The fascinating possibilities presented by Dr. Fell's theories must be tempered with some hard-nosed skepticism. An openness to new possibilities and a willingness to ask hard questions about the supporting evidence are both required to advance our knowledge of prehistory. This balance between creativity and skepticism is what makes science work. Hopefully the reader now has a better idea of what is science and what isn't. And hopefully you will ask the hard questions and demand the evidence (be a critical thinker) when you see the Man Site gorget, or anything else, as "irrefutable evidence" that ancient Celts were wandering through our Mountain State.
- 1987 A Middle 16th Century Susquehannock Village in Hampshire County; West Virginia, West Virginia Archeologist 39(2): 1-30.
Cazeau, C.J., and S.D. Scott, Jr.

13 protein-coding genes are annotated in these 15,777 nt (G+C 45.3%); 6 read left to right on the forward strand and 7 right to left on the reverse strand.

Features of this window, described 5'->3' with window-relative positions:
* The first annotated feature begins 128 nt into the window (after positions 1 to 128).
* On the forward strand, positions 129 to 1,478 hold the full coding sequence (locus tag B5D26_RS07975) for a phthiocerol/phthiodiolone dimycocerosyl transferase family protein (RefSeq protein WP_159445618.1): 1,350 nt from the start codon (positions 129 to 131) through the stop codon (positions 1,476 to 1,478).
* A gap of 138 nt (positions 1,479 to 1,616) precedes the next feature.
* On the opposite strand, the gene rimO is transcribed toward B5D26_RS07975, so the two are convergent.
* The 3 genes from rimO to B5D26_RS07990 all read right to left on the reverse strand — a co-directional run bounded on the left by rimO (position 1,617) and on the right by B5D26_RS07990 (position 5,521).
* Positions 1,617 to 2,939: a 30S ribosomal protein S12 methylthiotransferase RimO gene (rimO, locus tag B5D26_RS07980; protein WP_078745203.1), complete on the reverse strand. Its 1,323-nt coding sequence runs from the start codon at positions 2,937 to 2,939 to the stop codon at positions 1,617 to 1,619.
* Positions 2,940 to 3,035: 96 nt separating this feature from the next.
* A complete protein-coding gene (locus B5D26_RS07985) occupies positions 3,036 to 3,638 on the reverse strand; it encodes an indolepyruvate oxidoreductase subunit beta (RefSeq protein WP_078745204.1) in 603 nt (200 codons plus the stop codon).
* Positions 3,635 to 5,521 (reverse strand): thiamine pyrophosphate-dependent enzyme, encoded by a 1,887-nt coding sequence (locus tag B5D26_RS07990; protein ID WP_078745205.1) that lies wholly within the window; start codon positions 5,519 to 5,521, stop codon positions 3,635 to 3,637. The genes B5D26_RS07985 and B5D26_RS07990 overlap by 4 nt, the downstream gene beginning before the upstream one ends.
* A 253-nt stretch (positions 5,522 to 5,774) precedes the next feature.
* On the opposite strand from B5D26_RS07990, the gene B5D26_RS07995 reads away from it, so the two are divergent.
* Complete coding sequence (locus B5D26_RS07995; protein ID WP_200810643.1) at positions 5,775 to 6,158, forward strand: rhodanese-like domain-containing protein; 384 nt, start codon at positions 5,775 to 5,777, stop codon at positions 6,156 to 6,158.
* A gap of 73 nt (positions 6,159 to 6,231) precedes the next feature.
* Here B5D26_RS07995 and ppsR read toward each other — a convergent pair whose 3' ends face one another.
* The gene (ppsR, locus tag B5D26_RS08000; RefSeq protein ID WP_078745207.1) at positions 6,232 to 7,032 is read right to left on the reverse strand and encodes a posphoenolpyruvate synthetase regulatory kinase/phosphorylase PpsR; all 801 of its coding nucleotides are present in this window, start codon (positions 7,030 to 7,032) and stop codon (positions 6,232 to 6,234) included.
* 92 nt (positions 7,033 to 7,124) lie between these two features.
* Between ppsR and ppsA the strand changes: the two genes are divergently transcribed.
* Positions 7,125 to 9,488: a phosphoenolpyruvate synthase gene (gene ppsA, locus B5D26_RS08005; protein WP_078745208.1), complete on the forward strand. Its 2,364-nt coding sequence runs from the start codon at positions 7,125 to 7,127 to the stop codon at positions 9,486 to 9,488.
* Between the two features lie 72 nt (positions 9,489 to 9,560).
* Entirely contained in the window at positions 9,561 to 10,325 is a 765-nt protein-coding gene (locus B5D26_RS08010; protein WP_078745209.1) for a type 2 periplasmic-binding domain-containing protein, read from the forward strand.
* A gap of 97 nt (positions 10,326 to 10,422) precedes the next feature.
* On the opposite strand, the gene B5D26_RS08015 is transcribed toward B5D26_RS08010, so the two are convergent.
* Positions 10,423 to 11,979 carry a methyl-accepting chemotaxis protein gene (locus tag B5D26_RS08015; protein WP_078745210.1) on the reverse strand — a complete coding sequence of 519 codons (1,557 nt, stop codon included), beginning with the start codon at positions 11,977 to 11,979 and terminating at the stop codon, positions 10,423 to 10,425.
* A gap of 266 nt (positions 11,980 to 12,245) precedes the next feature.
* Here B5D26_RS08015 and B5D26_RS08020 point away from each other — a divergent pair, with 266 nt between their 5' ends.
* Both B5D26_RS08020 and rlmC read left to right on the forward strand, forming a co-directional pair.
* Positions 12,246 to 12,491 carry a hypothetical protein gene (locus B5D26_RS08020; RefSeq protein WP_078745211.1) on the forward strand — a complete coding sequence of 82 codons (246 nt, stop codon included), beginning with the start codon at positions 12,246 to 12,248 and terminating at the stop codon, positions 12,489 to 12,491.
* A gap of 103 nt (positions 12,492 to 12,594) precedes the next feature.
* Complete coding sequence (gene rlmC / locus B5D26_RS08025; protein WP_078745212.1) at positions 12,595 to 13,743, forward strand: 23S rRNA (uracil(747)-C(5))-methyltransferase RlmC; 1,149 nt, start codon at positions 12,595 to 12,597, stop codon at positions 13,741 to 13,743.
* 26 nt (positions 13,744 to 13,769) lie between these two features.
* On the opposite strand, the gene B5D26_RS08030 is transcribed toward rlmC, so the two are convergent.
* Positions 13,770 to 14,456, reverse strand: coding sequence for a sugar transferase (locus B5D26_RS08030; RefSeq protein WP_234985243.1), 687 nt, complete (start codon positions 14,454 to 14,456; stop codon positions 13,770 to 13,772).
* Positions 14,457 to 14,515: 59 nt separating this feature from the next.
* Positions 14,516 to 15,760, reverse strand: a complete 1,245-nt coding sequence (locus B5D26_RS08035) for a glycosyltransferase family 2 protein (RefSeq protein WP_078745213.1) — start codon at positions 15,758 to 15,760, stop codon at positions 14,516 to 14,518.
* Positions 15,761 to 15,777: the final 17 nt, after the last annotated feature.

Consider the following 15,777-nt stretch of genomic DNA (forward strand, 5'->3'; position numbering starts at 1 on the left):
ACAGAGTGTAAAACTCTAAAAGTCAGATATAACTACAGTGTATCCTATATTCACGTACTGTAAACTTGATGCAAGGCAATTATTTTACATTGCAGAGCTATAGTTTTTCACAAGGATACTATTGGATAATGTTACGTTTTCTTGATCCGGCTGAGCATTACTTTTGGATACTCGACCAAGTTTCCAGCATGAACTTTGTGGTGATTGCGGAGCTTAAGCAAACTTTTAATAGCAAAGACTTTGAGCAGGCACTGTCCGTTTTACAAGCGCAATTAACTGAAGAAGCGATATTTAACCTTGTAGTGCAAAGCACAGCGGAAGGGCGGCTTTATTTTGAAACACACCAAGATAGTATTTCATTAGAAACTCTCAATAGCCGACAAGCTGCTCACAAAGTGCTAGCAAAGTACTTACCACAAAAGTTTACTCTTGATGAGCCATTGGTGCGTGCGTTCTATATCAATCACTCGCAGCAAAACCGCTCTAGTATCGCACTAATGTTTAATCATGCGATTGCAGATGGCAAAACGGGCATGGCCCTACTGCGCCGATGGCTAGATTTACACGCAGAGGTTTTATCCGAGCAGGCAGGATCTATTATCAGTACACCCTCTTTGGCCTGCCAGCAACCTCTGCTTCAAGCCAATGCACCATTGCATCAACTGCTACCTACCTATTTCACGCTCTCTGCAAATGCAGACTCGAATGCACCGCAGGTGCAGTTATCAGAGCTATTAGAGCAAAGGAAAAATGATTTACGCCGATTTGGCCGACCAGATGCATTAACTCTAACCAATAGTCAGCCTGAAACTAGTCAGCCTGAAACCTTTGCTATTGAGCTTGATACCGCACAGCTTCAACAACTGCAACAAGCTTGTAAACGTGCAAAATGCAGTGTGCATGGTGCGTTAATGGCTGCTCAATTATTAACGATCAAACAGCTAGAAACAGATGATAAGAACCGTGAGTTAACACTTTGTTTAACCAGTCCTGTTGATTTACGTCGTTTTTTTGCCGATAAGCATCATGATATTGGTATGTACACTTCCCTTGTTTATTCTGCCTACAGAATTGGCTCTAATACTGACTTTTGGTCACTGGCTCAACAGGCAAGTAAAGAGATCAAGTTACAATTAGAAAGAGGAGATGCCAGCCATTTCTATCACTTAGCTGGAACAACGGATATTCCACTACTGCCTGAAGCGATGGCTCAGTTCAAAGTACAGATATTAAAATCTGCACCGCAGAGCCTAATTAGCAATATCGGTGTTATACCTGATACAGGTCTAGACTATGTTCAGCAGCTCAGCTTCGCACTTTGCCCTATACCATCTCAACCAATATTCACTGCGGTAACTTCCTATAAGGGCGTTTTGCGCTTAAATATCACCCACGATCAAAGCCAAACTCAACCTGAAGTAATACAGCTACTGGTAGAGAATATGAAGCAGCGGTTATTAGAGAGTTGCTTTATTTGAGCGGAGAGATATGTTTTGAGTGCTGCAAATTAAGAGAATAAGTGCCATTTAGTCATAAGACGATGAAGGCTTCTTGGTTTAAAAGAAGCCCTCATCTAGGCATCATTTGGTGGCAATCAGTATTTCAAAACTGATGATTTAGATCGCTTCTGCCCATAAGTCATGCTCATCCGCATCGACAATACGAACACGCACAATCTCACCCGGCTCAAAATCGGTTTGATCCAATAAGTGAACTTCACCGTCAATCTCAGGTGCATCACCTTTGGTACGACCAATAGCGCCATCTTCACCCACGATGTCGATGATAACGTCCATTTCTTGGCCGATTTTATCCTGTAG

- 1979 Exploring the Unknown, Da Capo Press, Inc., New York, NY.
- 1983 "Christian Messages in Old Irish Script Deciphered from Rock Carvings in W. Va." Wonderful West Virginia Volume 47, No. 1, pp. 12-19
Gallagher, Ida Jane
- 1983 Light Dawns on West Virginia History,Wonderful West Virginia 47(l): 7-11.
Goddard, i. and W,W. Fitzhugh
- 1978 Information from the Smithsonian Institution, Washington, D.C. (Position paper on Barry Fell's 1876 theories as explained in his book, America, B.C.)
- 1988 Exploring Our Forgotten Century, National Geographic, March: 330-363.
- 1983 Cult Archeology Strikes Again: A Case for Pre-Columbian Irishmen in the Mountain State?,Wonderful West Virginia 35(2): 48-52.
- 1985 Recent Excavations at the Man Site (46LG5),West Virginia Archaeologist 37(l): 44-46.
- 1986 Light Dawns on West Virginia History,''West Virginia Archaeologist' 50(4): 28-31.
- 1872 "Archaeological Frauds -Inscriptions Attributed to the Mound Builders-Three Remarkable Forgeries." Historical and Archaeological Tracts No. 9, Western Reserve Historical Society, Cleveland, OH.1876 "Archaeological Frauds." Historical and Archaeological Tracts No. 33, Western Reserve and Northern Ohio Historical Society, Cleveland, OR.1879 "The Grave Creek Inscribed Stone." Historical and Archaeological Tracts No. 44. Western Reserve and Northern Ohio Historical Society, Cleveland, OH.